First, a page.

This article features two categories of good news from High School and Middle School:
• Best in the city
• GXRLS in STEM
Academic & Student Org Highlights
• Ethics Bowl
• Writing Awards
Best in the City
On Monday, former Augur Bit Editor-in-Chief Ethan Wolin ’23 won the Journalism Education Association's D.C. Journalist of the Year award. With this honor, the judges have determined Ethan to be the best high school journalist in the city! Augur Bit faculty advisor Julia Fisher explained that the contest considers more than just students’ reporting and writing. The judges take into account “leadership, editing, design, photography, knowledge of law and ethics, audience engagement, commitment to diversity, and more,” she said. During his four years with the High School student newspaper, Ethan has stewarded the development of a weekly newsletter, an expanded online presence, robust development in its sports and photography coverage, increased student participation, the creation of a summer boot camp for students interested in journalism at GDS, and more. Congratulations, Ethan!
GXRLS in STEM
…was created to “bring together gxrls* across the world and inspire us to pursue our interests in STEM.” This February’s issue, which focuses on the human body, features contributions from Elizabeth Seton High School, Jackson-Reed High School, Sidwell Friends School, and GDS and was overseen by Co-Editor-in-Chief Lucie Johnson ’23. We invite you to read the following articles from GDS writers:
- “Music and Your Mood,” Delaney McDermott ’24
- “Why You Need to Stop Stressing About Being Stressed,” Noor Ramzy ’23 (GDS)
- “Interview with Professor Mara Aspinall,” Sadie Foer ’23
- “Dreams with Respect to Brain Functions,” Leah Li ‘24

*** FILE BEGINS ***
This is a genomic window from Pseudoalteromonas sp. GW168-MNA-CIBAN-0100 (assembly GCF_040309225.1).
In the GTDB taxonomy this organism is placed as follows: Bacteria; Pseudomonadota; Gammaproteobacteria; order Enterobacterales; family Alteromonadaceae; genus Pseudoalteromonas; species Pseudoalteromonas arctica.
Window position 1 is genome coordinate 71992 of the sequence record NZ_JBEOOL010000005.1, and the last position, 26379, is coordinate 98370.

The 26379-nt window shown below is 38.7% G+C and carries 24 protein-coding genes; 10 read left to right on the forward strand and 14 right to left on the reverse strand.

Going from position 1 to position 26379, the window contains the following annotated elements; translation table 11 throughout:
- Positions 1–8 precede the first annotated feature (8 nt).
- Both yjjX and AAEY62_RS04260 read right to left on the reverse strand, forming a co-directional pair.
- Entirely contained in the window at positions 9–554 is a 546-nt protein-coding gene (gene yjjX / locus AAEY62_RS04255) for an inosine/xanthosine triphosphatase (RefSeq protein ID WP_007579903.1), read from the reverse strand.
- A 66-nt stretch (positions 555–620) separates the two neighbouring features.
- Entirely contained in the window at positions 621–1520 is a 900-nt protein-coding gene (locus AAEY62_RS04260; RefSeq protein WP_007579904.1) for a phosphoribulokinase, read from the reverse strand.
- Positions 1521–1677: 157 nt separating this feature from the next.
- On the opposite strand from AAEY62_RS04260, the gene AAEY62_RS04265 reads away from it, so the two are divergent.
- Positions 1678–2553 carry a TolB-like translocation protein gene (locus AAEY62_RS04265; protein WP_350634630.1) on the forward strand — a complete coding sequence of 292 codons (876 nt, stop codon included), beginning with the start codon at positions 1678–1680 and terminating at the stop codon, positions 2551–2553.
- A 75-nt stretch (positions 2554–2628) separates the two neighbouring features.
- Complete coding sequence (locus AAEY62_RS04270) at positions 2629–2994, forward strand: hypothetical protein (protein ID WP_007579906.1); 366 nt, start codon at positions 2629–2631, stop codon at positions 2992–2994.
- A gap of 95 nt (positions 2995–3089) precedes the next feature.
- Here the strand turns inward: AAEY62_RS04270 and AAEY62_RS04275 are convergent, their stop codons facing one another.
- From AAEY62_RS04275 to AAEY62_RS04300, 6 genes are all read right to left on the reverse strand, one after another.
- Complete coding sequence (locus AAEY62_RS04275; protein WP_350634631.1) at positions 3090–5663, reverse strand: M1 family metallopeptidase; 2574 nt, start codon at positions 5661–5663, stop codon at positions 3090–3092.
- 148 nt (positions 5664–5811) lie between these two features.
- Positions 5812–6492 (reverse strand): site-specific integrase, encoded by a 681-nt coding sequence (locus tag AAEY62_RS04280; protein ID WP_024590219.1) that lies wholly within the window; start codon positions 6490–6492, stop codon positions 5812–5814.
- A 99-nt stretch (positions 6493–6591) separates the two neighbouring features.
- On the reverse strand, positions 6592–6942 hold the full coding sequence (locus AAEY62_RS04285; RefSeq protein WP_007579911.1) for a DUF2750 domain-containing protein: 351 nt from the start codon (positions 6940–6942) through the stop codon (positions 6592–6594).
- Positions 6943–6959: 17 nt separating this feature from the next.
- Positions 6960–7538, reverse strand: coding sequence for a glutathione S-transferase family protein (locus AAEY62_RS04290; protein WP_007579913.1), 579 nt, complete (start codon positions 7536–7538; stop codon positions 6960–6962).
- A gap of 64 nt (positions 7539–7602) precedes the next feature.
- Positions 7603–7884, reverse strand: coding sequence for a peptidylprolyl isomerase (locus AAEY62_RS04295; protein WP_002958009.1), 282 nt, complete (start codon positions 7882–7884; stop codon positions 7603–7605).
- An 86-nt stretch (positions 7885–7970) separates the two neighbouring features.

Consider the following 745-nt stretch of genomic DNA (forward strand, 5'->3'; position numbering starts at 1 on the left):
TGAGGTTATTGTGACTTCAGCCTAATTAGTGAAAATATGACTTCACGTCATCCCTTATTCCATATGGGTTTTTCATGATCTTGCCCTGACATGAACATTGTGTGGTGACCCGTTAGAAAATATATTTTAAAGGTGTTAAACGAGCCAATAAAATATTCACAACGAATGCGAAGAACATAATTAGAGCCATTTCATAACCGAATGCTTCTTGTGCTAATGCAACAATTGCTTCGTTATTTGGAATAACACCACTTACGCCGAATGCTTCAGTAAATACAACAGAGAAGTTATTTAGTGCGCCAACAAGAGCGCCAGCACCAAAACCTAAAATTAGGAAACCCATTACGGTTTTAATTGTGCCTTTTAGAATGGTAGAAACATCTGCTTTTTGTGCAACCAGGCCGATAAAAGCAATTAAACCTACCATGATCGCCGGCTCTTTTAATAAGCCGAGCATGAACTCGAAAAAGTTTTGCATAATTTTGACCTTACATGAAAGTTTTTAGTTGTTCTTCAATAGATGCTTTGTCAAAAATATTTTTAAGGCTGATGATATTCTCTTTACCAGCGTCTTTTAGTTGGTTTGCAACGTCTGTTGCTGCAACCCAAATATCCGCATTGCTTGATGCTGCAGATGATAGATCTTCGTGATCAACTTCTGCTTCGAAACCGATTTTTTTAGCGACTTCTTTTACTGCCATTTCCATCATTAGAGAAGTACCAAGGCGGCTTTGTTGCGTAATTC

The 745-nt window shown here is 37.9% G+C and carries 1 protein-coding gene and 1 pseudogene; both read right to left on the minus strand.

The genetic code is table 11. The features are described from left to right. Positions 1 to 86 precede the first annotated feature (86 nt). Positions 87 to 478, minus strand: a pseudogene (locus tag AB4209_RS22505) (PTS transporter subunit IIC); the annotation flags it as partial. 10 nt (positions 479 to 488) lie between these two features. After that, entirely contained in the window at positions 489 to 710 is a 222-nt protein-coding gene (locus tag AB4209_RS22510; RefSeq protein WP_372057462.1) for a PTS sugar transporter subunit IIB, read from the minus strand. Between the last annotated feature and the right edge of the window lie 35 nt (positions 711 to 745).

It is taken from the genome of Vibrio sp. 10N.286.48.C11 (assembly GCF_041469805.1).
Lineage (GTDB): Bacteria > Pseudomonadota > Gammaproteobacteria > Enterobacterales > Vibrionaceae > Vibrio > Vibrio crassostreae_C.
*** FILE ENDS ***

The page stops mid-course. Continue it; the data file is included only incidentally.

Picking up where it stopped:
- “Combating the Mental Deterioration Associated with Alzheimer’s,” Alex Wood ‘23
- “Beyond ABO and Rhesus: A New Blood Group,” Lucie Johnson ‘23
Also, enjoy the original puzzle by GDS cruciverbalist Lina Stensland ‘23 as well as original art by GDS artists Noor Ramzy ’23, Sora Walker ’25, and Zaira Chowdhury ’23. This issue was edited by GDS editors Kate Toufanian ’25, Katie Young ’23, Liz Higday ’25, Lucie Johnson ’23, and Sora Walker ’23. GRXLS in STEM’s GDS faculty advisors are Elaina Berres and Julia Penn.
*Contributors include female- and nonbinary-identifying students.
ACADEMIC & STUDENT ORG UPDATES
In early February, GDS’s new Ethics Bowl team participated in an interscholastic regional competition at the University of MD, where they won two-thirds of their bouts to finish just outside the top four of high school teams.
Ethics Bowl is new to the lineup of academic clubs this year and gives students the opportunity to explore real-world ethical dilemmas. Club heads Amelia Oscherwitz ’24 and Rachel Schneider ’24, who recently represented GDS at the regional ESU Shakespeare Competition (Congrats, Rachel!), teamed up with Margaret Blomstrom ’24, Jack Farrell ’24, Clara Wartell ’24, and Helena Oscherwitz ’26 to take on some of the 15 regional cases that the national organization sent out in September. They prepared arguments, attempted to foresee counter-arguments, and received ratings from a panel of judges—a grab bag of Rotary Club members and retired U.N. administrators—based on the clarity of their case and the ways they handle rebuttals. They drew on ethical theories, some of which they are learning in GDS's UL Philosophy and Literature class, including virtue ethics, utilitarianism, and deontology, to frame their arguments.